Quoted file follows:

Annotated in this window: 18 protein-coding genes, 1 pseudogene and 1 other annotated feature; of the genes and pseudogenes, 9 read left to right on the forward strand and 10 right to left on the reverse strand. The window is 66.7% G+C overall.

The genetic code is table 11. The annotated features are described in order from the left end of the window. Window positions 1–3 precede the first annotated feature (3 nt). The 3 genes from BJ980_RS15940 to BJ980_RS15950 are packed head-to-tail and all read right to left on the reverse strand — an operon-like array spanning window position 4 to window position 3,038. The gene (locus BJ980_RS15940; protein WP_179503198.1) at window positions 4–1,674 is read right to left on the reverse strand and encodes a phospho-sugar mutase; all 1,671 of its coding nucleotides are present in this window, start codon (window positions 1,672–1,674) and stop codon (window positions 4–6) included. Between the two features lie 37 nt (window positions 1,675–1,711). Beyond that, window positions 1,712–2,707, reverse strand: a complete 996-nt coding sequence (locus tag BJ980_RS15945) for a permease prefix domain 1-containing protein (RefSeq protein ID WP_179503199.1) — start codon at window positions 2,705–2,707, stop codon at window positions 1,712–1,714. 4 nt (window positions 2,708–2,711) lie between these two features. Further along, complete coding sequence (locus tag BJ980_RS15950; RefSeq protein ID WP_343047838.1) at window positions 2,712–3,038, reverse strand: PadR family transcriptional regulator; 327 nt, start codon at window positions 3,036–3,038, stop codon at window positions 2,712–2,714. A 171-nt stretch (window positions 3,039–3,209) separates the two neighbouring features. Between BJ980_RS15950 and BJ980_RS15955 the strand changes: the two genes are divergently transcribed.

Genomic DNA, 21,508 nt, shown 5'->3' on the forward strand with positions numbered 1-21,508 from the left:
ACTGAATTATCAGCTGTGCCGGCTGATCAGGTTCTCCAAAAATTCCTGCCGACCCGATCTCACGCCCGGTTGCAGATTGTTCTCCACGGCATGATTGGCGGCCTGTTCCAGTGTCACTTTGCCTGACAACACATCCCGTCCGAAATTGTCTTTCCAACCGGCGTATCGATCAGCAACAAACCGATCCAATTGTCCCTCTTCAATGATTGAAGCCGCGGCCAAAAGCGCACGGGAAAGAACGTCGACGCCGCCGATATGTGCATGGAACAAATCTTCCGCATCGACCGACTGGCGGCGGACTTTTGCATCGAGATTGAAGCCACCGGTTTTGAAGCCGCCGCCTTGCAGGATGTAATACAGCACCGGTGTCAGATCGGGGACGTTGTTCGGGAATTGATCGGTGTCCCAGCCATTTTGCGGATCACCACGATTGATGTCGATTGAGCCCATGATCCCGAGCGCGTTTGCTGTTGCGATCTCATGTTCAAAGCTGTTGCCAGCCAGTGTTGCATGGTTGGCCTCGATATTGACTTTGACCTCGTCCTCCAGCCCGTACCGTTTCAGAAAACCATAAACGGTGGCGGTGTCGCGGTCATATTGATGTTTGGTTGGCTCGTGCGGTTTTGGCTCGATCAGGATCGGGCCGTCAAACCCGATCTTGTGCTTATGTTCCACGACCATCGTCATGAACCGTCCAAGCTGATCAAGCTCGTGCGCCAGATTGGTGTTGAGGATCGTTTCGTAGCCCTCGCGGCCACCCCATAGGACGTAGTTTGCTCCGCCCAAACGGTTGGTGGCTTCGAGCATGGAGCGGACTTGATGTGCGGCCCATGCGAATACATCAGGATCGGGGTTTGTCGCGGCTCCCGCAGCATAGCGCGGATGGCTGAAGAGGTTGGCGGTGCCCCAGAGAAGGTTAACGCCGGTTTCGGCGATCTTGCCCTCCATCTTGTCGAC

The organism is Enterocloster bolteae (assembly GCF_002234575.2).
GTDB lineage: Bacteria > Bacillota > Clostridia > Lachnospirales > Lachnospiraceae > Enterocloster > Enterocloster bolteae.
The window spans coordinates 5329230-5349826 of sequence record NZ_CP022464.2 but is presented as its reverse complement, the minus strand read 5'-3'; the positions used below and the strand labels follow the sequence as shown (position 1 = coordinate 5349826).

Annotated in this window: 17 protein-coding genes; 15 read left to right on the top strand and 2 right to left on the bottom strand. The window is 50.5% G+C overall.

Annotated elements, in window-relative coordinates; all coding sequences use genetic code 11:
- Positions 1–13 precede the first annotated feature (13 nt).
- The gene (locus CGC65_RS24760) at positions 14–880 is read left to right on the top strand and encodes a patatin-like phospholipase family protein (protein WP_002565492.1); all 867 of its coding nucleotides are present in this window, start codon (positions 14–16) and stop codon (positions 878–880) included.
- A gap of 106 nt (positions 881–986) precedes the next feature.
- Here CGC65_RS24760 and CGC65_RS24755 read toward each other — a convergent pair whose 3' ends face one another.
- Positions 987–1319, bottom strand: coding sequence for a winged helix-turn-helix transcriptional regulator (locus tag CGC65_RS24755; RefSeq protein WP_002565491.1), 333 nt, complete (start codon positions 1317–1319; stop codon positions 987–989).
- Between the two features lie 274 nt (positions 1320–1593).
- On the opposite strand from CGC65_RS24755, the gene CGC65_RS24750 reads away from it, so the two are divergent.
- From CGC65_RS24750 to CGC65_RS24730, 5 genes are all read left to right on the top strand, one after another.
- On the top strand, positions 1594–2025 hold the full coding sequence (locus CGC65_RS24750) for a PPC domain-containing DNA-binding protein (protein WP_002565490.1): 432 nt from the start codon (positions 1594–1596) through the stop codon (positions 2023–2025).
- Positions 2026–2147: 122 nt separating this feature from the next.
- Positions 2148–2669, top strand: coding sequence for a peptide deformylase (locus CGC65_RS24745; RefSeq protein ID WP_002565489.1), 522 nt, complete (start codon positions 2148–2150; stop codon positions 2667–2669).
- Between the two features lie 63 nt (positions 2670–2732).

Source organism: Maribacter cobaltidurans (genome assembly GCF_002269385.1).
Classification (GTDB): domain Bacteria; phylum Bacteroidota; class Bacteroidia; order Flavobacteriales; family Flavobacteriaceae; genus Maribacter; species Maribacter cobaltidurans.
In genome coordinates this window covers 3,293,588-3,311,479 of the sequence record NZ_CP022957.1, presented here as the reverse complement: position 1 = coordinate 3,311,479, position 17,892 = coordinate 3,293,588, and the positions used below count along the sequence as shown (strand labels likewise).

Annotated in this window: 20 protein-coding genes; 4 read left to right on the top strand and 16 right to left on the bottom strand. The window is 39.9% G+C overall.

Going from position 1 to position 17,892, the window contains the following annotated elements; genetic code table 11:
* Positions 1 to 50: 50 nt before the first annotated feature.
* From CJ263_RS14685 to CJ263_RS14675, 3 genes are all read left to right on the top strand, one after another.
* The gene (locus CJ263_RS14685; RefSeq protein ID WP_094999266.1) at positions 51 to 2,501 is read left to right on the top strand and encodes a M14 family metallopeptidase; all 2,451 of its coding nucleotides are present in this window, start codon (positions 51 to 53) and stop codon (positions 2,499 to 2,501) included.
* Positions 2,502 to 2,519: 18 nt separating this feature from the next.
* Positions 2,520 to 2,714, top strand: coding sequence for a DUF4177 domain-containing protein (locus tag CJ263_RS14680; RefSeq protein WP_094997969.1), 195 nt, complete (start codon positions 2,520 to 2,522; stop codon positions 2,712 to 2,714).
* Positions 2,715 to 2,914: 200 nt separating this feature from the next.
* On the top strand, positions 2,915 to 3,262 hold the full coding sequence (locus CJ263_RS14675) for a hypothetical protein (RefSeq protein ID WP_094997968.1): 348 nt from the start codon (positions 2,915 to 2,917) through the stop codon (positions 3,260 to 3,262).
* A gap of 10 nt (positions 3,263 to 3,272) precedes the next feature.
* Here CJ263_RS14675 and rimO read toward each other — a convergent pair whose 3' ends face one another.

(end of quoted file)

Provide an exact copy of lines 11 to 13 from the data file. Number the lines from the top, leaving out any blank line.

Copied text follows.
- The gene (locus CGC65_RS24760) at positions 14–880 is read left to right on the top strand and encodes a patatin-like phospholipase family protein (protein WP_002565492.1); all 867 of its coding nucleotides are present in this window, start codon (positions 14–16) and stop codon (positions 878–880) included.
- A gap of 106 nt (positions 881–986) precedes the next feature.
- Here CGC65_RS24760 and CGC65_RS24755 read toward each other — a convergent pair whose 3' ends face one another.